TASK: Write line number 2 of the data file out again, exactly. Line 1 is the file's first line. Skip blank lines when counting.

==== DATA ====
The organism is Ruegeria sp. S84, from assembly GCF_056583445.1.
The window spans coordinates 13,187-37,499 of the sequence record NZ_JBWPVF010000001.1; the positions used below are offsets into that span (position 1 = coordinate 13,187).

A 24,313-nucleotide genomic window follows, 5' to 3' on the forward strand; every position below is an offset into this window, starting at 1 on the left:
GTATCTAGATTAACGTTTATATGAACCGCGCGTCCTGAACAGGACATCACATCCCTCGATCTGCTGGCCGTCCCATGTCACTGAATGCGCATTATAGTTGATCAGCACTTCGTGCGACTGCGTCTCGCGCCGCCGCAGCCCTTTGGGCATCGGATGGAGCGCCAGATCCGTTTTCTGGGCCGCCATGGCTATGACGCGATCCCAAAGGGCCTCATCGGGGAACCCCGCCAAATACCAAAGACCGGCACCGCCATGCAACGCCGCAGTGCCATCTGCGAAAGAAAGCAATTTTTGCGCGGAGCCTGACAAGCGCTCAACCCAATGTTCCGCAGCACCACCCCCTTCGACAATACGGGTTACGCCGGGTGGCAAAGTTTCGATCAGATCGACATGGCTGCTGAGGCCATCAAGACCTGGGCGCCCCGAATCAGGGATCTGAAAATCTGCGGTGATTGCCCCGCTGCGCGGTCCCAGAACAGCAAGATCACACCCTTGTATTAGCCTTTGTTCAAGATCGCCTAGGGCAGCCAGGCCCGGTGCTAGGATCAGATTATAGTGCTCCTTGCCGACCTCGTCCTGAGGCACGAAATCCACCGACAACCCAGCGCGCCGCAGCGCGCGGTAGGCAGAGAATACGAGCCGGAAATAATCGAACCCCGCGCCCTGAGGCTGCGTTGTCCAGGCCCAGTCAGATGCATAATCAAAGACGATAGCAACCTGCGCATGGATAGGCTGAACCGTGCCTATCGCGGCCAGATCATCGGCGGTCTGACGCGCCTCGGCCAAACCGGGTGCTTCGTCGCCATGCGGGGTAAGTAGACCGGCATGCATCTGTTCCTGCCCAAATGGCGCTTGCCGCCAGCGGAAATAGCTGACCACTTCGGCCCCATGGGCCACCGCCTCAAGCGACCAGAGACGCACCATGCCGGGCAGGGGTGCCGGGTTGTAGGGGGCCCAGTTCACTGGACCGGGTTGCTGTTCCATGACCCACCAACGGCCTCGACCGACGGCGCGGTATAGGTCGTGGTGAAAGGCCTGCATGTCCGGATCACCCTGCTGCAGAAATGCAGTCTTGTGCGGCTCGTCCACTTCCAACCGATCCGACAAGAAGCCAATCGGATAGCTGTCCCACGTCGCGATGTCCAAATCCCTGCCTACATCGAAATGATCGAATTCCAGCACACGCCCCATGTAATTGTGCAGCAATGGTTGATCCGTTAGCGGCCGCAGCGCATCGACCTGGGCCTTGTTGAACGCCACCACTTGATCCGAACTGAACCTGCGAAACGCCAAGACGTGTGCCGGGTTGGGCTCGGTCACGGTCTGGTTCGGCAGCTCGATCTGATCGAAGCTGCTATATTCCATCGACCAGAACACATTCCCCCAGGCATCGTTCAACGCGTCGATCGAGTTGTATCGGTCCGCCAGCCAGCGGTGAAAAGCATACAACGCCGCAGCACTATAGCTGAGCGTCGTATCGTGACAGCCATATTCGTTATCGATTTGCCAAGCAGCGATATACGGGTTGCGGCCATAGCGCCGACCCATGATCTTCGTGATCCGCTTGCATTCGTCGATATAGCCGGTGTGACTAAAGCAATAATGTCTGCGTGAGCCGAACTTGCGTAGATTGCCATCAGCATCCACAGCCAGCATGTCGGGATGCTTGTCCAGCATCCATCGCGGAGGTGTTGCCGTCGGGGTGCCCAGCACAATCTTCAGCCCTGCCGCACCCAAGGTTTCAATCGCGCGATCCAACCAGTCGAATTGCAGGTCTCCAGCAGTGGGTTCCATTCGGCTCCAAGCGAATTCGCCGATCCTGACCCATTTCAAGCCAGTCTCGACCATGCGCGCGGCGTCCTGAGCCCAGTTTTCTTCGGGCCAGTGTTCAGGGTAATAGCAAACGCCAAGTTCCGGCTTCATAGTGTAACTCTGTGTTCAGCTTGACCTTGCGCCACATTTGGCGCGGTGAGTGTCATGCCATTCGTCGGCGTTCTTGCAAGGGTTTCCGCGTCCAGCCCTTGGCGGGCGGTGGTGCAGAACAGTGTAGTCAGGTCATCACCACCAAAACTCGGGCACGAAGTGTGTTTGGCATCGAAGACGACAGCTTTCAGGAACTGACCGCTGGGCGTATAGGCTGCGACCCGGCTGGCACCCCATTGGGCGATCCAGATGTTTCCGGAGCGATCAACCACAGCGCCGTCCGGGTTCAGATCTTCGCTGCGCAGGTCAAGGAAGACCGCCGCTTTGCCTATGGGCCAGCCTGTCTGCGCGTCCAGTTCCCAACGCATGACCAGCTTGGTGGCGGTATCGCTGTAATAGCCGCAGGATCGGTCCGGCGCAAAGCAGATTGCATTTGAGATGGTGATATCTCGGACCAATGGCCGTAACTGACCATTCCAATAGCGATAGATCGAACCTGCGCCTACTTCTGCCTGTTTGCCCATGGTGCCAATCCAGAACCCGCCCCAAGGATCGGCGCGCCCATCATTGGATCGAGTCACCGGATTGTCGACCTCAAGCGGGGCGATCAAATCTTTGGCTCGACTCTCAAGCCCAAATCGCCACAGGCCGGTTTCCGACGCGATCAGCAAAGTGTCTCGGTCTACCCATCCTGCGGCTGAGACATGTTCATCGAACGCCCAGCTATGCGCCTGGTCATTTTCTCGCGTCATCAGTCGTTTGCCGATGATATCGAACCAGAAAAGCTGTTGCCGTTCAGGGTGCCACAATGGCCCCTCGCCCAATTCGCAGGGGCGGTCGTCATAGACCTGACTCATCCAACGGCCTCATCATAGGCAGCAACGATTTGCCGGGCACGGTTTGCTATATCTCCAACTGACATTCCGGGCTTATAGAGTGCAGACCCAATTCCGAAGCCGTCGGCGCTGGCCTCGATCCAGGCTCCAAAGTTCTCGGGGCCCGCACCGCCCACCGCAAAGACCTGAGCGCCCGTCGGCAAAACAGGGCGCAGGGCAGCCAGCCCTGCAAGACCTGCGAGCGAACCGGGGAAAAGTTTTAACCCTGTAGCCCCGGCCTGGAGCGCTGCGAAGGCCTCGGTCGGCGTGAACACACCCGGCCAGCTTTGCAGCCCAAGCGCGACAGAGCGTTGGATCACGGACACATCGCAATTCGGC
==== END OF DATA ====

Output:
The window spans coordinates 13,187-37,499 of the sequence record NZ_JBWPVF010000001.1; the positions used below are offsets into that span (position 1 = coordinate 13,187).